# Multiples of 12

Have you noticed that the number 12 is one of the useful numbers that we encounter almost every day?

When you wake up in the morning, you tend to check what time it is already, and you see that your clock displays 12 dials. You might also think of the date today and realize we have 12 months in a year.

Going to the market, you might ask a vendor to give you a dozen of oranges and two dozens of eggs, thinking that “dozen” means a group or a set of 12.

You might also measure something where you observe that a yard is made up of 12 feet, and a foot is made up of 12 inches.

You might be surprised, but the number 12 is also present in our bodies. The human body has 12 pairs of cranial nerves and an average of 12 pairs of ribs. Additionally, the weight of our blood is about 1/12 of the weight of our body.

With all of that being said, isn’t it interesting to explore another world of multiples, the multiples of 12? Learning such will aid us in making our calculations simpler and easier!

Are you looking forward to our next learning quest about multiples of 12? Hold on tight, because we’re about to embark on yet another meaningful mathematical journey!

## Multiples of 12 are 12, 24, 36, 48, 60, 72, 84, 96, 108, 120 …

We have learned that multiples are the numbers we get when we multiply a number by another number.

So, the multiples of 12 are the result when we multiply 12 by another integer, such as 1, 2, 3, 4, 5, 6, 7, 8, 9, 10, and so on.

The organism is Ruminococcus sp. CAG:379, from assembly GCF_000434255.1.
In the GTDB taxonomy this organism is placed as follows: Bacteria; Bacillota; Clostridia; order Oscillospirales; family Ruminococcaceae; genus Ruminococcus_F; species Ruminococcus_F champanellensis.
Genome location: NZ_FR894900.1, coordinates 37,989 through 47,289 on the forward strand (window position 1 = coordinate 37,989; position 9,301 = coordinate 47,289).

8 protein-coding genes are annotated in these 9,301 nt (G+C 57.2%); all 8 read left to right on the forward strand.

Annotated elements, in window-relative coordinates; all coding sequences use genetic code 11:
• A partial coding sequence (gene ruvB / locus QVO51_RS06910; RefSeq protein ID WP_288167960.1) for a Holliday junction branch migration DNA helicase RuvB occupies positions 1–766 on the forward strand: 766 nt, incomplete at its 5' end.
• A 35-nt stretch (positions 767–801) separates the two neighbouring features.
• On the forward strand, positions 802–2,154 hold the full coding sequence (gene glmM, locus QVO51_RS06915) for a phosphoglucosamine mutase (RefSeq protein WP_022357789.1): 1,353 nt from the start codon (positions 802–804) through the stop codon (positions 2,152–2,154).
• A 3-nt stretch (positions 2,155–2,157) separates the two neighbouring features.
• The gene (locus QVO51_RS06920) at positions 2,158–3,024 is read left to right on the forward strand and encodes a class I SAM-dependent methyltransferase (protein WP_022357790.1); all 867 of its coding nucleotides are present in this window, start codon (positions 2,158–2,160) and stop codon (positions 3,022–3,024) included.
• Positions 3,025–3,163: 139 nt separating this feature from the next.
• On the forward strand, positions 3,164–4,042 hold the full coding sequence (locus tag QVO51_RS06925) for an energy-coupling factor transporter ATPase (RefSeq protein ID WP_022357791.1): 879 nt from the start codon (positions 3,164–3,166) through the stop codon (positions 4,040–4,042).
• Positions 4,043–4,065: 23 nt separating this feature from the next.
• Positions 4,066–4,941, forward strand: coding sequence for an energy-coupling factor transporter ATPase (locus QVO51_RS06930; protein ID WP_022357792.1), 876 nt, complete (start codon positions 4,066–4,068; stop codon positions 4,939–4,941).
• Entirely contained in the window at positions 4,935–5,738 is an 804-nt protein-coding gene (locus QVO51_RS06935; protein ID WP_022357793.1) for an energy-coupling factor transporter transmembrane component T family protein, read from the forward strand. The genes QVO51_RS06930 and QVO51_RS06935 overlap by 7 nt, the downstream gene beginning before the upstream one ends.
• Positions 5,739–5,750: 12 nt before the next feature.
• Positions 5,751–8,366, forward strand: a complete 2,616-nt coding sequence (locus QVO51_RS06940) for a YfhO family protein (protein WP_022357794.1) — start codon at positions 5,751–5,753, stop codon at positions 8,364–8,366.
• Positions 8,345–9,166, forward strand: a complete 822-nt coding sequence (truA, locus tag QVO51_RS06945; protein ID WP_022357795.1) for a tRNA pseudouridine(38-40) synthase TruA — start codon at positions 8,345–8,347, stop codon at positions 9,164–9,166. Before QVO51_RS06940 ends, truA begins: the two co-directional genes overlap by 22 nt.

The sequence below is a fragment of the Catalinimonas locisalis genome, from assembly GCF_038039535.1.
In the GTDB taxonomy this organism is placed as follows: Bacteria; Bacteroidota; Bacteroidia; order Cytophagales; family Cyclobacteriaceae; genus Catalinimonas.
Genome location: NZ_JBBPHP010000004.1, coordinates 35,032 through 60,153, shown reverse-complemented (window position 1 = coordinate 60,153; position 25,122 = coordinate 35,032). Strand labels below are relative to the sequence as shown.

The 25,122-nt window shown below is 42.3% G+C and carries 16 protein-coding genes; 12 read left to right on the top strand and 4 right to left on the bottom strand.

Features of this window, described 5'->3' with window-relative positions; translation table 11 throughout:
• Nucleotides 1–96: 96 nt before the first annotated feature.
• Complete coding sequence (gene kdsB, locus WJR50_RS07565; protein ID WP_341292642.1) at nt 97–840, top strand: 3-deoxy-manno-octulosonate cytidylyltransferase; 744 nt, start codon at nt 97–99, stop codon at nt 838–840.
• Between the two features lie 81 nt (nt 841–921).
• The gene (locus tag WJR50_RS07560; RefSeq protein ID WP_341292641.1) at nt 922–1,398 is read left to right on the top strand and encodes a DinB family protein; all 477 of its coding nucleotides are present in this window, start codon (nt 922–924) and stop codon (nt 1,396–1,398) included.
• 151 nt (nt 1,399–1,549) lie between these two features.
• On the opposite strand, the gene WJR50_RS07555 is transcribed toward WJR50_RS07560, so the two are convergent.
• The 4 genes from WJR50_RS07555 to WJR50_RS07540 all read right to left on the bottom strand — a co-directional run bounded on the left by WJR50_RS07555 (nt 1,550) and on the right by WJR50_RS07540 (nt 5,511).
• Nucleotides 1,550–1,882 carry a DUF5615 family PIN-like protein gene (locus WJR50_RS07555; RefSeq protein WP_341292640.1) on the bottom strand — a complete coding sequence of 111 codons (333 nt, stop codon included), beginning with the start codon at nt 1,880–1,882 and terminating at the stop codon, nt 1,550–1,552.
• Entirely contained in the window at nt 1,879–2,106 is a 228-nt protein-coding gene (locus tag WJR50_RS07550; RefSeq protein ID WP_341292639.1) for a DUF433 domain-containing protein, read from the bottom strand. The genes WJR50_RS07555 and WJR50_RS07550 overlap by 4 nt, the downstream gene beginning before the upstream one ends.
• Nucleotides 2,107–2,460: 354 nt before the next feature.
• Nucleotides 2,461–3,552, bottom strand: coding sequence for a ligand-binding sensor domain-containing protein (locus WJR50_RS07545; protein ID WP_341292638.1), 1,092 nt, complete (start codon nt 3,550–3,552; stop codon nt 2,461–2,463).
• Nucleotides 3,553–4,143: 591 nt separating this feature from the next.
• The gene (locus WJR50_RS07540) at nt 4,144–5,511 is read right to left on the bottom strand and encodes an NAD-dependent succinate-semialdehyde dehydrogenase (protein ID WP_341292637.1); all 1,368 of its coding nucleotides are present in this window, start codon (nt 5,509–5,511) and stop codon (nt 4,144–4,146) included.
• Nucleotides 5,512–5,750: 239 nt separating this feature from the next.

Notice that the consecutive multiples of 12 produce a number sequence wherein the difference of two consecutive numbers is 12. Each number in the sequence will result in a whole number when divided by 12.

For example, 156 is a multiple of 12 because it is the product of 12 and 13.

In other words, a multiple of 12 is the product of 12 and any integer. So, it would be best to keep in mind that fractions must not be used to find multiples.

Wow! Isn’t that simple?

Now, let us continue our learning journey on how to find any multiples of 12!

## How to find the multiples of 12?

Suppose $$n$$ is a counting number. To get the *$$n^{th}$$* multiple of 12, we must multiply 12 by $$n$$ or add 12 $$n$$ times.

For example, if we want to determine the third multiple of 12, we must multiply 12 by 3, $$12\times3 = 36$$. We can also do repeated addition of 12, that is, 12 + 12 + 12 = 36. Hence, the third multiple of 12 is 36.

Let’s observe the figure below and see how simple it is to find multiples of 12 by repeated addition.

Isn’t that easy? Now, let us try another example by finding the sixth multiple of 12.

By multiplication, the sixth multiple of 12 can be expressed as $$12 \times 6$$ and by repeated addition as 12 + 12 + 12 + 12 + 12 + 12. Both methods resulted in 72. Thus, the sixth multiple of 12 is 72.

Now, you can efficiently find any number that is a multiple of 12!

## List of the First 30 multiples of 12

We have known that we have infinitely many numbers, and so do the multiples of 12. Below is the list of the first 30 multiples of 12, obtained by multiplying 12 by the integers from 1 to 30.

Product of 12 and a positive counting number | Multiples of 12 |
---|---|

12 × 1 | 12 |

12 × 2 | 24 |

12 × 3 | 36 |

12 × 4 | 48 |

12 × 5 | 60 |

12 × 6 | 72 |

12 × 7 | 84 |

12 × 8 | 96 |

12 × 9 | 108 |

12 × 10 | 120 |